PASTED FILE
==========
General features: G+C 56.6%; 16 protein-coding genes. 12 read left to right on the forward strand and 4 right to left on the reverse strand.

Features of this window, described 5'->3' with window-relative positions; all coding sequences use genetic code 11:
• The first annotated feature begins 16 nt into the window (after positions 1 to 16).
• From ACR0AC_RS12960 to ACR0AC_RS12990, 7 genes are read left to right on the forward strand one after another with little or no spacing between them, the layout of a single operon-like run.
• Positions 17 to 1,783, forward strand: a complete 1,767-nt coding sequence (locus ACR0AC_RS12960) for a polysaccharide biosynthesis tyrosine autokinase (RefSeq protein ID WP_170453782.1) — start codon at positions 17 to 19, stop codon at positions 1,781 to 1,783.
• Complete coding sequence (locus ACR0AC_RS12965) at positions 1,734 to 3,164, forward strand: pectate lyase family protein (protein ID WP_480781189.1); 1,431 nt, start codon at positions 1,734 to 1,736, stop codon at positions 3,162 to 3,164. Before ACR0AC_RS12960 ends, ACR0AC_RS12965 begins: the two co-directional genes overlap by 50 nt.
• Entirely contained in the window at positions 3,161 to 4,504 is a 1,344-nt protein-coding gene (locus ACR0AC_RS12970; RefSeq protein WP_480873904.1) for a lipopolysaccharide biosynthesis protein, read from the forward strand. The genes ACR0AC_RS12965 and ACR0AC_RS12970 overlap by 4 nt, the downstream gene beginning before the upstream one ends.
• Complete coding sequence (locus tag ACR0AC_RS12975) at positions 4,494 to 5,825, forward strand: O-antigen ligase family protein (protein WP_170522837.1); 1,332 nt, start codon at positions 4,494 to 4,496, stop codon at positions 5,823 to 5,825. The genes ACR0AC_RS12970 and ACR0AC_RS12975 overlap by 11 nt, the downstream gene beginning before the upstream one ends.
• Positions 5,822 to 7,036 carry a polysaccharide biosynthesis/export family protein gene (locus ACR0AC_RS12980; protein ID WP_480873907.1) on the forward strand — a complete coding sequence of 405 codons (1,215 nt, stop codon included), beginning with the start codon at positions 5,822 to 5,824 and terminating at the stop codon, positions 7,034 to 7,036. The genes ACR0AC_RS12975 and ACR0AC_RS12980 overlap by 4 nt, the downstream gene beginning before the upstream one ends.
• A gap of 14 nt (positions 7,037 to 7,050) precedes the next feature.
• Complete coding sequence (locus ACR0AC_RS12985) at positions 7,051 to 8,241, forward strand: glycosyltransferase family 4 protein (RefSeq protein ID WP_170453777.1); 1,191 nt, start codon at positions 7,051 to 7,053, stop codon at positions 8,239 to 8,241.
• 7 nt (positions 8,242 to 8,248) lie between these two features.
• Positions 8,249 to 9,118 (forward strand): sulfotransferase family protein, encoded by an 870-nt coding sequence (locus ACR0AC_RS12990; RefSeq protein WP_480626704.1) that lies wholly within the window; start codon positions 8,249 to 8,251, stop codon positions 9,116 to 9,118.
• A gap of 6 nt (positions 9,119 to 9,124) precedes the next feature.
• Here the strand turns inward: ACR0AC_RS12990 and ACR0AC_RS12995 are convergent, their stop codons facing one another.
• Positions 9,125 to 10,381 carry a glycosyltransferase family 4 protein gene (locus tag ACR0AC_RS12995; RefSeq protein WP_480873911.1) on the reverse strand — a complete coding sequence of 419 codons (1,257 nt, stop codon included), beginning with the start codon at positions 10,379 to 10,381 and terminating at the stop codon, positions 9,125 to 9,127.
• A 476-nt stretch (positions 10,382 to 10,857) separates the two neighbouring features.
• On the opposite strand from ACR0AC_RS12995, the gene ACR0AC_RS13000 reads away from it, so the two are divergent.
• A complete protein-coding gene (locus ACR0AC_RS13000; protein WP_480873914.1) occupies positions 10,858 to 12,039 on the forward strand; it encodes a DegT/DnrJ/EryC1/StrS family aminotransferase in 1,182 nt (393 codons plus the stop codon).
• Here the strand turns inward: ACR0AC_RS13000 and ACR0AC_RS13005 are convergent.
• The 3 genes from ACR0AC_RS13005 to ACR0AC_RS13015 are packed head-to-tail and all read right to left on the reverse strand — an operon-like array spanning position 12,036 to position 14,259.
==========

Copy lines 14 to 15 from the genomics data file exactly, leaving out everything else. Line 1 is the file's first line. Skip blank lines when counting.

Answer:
• A gap of 6 nt (positions 9,119 to 9,124) precedes the next feature.
• Here the strand turns inward: ACR0AC_RS12990 and ACR0AC_RS12995 are convergent, their stop codons facing one another.